A side surface of fuel supply pipe 10 has a socket that supports a ball-shaped key 32; the socket depth is such that slightly less than one half the ball diameter projects from the pipe side surface into an axial slot 40 machined into sleeve 38. After slot 40 has been formed in the sleeve, the sleeve is press-fit into section 36 of bore 12, so that the sleeve becomes a fixed part of the cylinder head 14. Slot 40 performs the key-slot function of slot 34 in the FIG. 2 arrangement.
In the FIG. 4 arrangement the radial depth of slot 40 is controlled by the wall thickness of sleeve 38. That wall thickness can be held to close tolerances by appropriate sleeve selection and/or by machining procedures carried out prior to insertion of the sleeve into enlarged section 36 of bore 12. Such machining operations can more easily be controlled than the machining operations needed to from slot 34 directly in the cylinder head. The process of measuring and machining a groove 34 directly in the cylinder head is not easily carried out because there is no flat reference surface for easily ascertaining the depth of the groove.
The use of a slotted sleeve to form a key slot may also be advantageous in that the sleeve material can be selected to provide a desired hardness and wear resistance, compatible with the material used for ball 32. The materials for ball 32 and sleeve 38 can be selected on the basis of mutual compatibility, i.e., wear and toughness.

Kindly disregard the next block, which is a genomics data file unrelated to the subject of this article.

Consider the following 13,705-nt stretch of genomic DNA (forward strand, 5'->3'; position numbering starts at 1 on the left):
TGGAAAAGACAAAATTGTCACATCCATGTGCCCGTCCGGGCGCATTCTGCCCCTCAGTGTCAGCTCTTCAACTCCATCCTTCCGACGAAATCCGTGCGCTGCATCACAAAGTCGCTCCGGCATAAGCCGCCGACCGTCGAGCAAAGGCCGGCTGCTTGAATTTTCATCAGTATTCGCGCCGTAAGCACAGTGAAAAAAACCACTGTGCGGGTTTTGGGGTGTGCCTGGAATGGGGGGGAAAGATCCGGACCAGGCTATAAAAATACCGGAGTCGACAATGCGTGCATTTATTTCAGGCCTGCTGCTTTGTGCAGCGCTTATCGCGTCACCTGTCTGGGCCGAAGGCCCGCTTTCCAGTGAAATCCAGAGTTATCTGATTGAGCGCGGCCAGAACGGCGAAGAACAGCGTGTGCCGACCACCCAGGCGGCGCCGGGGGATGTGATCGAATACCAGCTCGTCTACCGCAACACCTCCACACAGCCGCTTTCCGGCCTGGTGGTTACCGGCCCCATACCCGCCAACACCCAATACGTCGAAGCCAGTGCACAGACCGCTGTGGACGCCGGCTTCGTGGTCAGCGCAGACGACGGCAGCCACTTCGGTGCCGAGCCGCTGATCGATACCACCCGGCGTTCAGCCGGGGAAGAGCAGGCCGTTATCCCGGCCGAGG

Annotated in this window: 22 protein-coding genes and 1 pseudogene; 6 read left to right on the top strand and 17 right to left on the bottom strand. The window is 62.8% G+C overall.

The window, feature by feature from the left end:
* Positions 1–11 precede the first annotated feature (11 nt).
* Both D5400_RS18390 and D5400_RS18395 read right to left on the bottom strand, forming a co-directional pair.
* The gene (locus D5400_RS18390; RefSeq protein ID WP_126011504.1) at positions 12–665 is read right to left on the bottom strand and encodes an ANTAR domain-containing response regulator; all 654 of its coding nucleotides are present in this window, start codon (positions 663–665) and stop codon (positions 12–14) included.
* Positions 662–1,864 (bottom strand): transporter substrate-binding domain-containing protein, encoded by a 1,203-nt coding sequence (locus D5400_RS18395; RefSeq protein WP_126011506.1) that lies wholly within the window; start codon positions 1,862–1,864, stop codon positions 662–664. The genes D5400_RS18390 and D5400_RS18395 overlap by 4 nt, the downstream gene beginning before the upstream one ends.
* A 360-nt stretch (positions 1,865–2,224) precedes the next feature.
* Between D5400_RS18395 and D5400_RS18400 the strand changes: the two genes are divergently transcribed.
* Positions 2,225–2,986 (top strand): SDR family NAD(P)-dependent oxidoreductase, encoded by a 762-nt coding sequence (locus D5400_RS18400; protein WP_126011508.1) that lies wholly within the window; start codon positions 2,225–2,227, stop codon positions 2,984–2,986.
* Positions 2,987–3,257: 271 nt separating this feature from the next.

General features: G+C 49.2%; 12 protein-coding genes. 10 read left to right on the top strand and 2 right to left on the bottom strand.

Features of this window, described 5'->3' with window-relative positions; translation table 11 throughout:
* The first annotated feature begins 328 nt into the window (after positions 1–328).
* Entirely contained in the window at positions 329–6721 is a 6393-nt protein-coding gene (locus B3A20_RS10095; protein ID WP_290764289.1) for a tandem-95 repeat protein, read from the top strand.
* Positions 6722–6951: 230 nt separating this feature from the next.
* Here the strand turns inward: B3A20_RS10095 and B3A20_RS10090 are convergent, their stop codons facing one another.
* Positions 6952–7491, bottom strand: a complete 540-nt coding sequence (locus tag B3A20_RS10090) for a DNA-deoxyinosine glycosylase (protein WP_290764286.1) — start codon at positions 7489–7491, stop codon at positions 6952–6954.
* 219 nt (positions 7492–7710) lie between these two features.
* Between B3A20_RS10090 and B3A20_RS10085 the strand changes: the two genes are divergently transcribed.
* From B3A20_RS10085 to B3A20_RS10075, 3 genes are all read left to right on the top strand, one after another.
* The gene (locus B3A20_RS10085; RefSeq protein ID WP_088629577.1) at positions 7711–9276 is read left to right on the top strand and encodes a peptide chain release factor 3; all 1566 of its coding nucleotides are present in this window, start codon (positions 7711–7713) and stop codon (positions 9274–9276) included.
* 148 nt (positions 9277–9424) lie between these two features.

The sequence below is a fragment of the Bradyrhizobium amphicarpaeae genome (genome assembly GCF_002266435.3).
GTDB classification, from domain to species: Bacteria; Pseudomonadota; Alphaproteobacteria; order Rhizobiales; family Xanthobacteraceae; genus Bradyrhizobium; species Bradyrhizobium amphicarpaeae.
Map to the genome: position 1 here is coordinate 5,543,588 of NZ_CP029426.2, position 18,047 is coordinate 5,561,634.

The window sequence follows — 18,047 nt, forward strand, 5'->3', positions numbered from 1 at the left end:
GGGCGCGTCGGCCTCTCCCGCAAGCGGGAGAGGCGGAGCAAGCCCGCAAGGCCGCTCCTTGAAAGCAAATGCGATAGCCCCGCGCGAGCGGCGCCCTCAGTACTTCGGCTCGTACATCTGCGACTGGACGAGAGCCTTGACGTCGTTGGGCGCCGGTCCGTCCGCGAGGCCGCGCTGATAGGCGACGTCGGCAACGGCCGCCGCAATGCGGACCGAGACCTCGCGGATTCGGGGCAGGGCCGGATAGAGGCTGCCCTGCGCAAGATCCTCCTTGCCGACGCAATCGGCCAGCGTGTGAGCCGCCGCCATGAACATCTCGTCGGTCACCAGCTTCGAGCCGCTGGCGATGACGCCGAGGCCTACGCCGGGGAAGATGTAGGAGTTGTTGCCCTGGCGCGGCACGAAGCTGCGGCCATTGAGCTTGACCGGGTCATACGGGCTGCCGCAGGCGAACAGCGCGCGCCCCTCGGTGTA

The key can take configurations other than spherical. FIG. 6 shows a key 42 formed as a cylindrical pin. Such a pin would be press fit into a cylindrical socket in the side surface of fuel supply pipe 10. Other configurations can be used for the key, e.g., a narrow rectangular bar press fit into a mating slot machined into a side surface of the fuel pipe.
The invention is particularly concerned with the employment of a slotted sleeve press fit into a cylindrical bore section 36 to provide a key slot for preventing rotation of the associated fuel pipe in a high pressure, common rail fuel system. The cooperating key can take various configurations, e.g., a spherical ball shape, or a cylindrical pin configuration, or an elongated bar configuration press fit into a side surface of the high pressure fuel pipe.
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|U.S. Classification||123/470, 285/330, 123/469|
|International Classification||F02M55/02, F02M55/00, F02M47/00|
|Cooperative Classification||F02M55/005, F02M55/02|
|European Classification||F02M55/02, F02M55/00D2|
|Jun 22, 2000||AS||Assignment|
Owner name: DETROIT DIESEL CORPORATION, MICHIGAN
Free format text: ASSIGNMENT OF ASSIGNORS INTEREST;ASSIGNOR:PEARLMAN, SAMUEL;REEL/FRAME:010905/0023
Effective date: 20000510
|Aug 23, 2004||FPAY||Fee payment|
Year of fee payment: 4
|Sep 3, 2008||FPAY||Fee payment|
Year of fee payment: 8
|Oct 22, 2012||REMI||Maintenance fee reminder mailed|
|Mar 13, 2013||FPAY||Fee payment|
Year of fee payment: 12
|Mar 13, 2013||SULP||Surcharge for late payment|
Year of fee payment: 11